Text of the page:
Thursday, October 9, 2014

When Conflict Resolution Doesn't Work

Ken wrote a post on Conflict Resolution and the difference between walking in the Spirit verses walking in the flesh. One woman thought that maybe personality types were a huge part of how a couple solves conflict resolution in their relationship. Thejoyfilledwife added her comments about how she solved the conflict in her marriage without “conflict resolution.”

Perhaps I better understand what you are saying so easily because I'm married to a man who is quite strong in personality and will. In contrast, I have a family member who insists that she and her husband never fight. I believe that's probably true, not because I don't think they are individually incapable of fighting, but because they both are extremely mild-mannered and don't get too excited about anything, good or bad. They are both like this, except her husband is even more so and typically says "yes" to whatever she wants to do. Those facts may make for a fight-free marriage, but they don't show that they have a better marriage or even a more skilled method of communication than other couples. They just aren't very passionate people in general or strong leader types.

The reason the Scriptural model of marital roles will work for all marriages {with the exception of extreme cases like addiction, abuse, or infidelity} is because the focus of the advice is based on something perfect, unchanging, and holy. With general conflict resolution, in order for it to work, both people have to have the other person's best interest in mind. They have to be unselfish and willing to compromise. The problem is that we are all sinners with opinions, histories, sore spots, and different personalities. Conflict resolution may work well for personalities that are more selfless and amiable, but the advice will fall flat if attempted by persons who are selfish or strong. Conflict resolution works if both people have a noble goal in mind. When one or both of them don't, the method can't possibly succeed.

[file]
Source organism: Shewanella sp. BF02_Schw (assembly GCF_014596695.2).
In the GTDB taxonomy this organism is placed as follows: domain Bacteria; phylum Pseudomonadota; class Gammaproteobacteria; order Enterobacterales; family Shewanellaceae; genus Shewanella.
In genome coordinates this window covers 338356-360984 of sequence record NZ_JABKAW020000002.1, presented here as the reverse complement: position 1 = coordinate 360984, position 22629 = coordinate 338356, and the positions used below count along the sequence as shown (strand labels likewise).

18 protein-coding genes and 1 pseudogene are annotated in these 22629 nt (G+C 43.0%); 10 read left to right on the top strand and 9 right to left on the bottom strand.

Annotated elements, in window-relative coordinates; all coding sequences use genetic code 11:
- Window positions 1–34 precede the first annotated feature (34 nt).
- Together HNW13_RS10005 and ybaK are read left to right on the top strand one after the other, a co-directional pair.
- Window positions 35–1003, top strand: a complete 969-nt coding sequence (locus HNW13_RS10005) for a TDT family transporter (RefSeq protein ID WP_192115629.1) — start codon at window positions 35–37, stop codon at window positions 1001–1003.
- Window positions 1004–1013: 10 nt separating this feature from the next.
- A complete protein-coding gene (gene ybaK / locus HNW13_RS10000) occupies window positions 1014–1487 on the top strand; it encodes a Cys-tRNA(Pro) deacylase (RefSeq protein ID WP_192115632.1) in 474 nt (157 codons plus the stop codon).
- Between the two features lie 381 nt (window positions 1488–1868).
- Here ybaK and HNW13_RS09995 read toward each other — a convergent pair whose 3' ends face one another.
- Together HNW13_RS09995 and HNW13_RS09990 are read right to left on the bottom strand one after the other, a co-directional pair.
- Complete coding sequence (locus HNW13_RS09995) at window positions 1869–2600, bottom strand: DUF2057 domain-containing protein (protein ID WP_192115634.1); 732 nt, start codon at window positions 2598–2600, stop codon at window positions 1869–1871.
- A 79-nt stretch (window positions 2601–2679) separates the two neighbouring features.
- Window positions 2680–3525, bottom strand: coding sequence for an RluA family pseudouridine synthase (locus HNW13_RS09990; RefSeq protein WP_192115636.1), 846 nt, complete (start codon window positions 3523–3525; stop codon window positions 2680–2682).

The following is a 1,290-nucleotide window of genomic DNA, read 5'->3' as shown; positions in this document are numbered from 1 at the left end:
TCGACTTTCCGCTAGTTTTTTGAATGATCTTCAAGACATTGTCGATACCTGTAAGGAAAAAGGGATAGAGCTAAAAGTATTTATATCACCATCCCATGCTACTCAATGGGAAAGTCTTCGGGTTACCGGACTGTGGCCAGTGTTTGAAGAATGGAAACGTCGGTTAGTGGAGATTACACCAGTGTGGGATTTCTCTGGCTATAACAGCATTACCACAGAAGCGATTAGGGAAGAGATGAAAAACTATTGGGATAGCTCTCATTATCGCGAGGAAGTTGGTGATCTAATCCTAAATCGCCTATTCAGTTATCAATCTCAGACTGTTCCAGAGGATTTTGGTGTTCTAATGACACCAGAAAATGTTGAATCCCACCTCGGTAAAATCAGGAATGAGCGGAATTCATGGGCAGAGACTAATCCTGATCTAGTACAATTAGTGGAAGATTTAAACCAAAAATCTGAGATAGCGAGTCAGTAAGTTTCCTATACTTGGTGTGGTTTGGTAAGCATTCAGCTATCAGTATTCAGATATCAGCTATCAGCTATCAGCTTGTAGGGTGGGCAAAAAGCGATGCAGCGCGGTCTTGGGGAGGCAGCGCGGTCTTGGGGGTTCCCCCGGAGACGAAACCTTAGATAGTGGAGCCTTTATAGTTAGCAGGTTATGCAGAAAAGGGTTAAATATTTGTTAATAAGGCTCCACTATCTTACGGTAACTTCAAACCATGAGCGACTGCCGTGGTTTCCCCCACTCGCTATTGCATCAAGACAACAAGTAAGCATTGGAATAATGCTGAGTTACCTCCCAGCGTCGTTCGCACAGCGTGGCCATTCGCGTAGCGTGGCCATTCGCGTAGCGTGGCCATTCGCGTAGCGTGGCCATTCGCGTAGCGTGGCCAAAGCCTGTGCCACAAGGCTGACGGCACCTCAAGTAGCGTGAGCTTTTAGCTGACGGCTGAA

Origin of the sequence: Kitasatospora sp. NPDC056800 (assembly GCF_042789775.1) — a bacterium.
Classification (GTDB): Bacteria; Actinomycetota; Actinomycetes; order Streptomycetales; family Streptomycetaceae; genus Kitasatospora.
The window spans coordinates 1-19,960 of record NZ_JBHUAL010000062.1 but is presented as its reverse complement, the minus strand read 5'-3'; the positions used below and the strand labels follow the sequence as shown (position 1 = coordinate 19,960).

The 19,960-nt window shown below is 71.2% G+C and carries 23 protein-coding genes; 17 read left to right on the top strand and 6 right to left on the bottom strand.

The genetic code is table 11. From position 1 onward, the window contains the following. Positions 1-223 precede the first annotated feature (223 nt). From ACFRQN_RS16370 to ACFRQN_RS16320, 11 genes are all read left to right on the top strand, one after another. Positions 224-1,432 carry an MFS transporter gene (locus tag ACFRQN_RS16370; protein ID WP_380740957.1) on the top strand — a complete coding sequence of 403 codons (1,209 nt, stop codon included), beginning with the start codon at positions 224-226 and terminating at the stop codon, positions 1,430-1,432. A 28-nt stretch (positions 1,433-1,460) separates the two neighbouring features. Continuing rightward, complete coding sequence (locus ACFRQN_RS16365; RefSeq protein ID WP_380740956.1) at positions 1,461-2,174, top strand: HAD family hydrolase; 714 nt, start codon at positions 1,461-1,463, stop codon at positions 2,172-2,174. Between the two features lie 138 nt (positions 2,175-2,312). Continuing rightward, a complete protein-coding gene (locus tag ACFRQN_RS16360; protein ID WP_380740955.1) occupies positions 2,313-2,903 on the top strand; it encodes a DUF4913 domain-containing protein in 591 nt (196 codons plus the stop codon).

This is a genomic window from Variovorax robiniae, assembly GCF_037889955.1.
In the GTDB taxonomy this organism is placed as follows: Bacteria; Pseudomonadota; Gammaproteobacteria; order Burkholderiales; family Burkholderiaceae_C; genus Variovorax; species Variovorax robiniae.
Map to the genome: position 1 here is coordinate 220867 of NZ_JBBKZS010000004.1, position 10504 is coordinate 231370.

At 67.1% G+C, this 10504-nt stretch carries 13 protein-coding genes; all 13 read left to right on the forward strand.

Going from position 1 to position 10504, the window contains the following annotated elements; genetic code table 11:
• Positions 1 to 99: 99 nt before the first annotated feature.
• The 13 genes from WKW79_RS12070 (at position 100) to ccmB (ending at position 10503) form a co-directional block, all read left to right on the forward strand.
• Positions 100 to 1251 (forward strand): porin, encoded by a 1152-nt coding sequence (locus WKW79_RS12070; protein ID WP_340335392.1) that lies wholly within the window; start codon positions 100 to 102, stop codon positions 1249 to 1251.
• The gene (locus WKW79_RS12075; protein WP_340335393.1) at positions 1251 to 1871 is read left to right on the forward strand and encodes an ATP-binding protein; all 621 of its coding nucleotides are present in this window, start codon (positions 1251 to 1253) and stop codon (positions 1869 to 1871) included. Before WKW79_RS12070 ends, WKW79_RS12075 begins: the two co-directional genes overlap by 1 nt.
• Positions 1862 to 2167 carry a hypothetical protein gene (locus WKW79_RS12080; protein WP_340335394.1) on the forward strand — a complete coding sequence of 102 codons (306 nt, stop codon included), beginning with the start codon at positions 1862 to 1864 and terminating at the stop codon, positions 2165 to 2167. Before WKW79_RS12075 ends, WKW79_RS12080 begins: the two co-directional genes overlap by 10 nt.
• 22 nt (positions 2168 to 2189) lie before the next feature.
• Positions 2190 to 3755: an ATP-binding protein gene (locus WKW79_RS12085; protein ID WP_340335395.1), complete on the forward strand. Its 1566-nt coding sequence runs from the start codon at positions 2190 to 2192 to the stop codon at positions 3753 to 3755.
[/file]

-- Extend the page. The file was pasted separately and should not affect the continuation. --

The reason that the Biblical roles in marriage will apply to all personalities and situations is because the main objective of each spouse is to obey God, who is unchanging and perfect. If you are not liking your spouse much that day and don't feel particularly amiable toward them, you are probably not going to want to work to resolve the conflict. If, however, you aren't feeling happy with your spouse but you are living out your role in marriage biblically, it won't matter if you feel amiable or not. You are living out your role for no other reason than to obey God. I can tell you, from personal experience, that conflict resolution strategies would never have worked with my husband during his time of addiction. His heart was cold toward me and he was miserable inside. He didn't feel like working things out and so he wouldn't have been able to meet me halfway. Because I didn't base my response in marriage on conflict resolution but, instead, on obeying God and fulfilling my Biblical role, I was able to help bring about true resolution {repentance} in my husband's heart because I followed God's advice on how to behave toward him, then a very difficult and unloving husband. Let's also not forget that, when we choose to obey God's Word and fulfill our Biblical role in marriage, the Holy Spirit is going to work in and through us because of our obedience.

PS- Just to clarify, when I said that Biblical roles in marriage don't work in extreme situations, I didn't mean that fulfilling your Biblical role won't bring about change in your spouse. Obviously, we know that it can. What I meant to say, but worded poorly, is that sometimes we can be obedient and fulfill our Biblical role and resolution may not end up happening if a spouse has a mental disorder, a sin that they refuse to repent of or walk away from, or has an addiction that causes them to lose their judgment and ability to respond in a sound way to another human being.

Let all bitterness, and wrath, and anger, and clamor, and evil speaking, be put away from you, with all malice: And be ye kind one to another, tenderhearted, forgiving one another, even as God for Christ's sake hath forgiven you.
Ephesians 4:31,31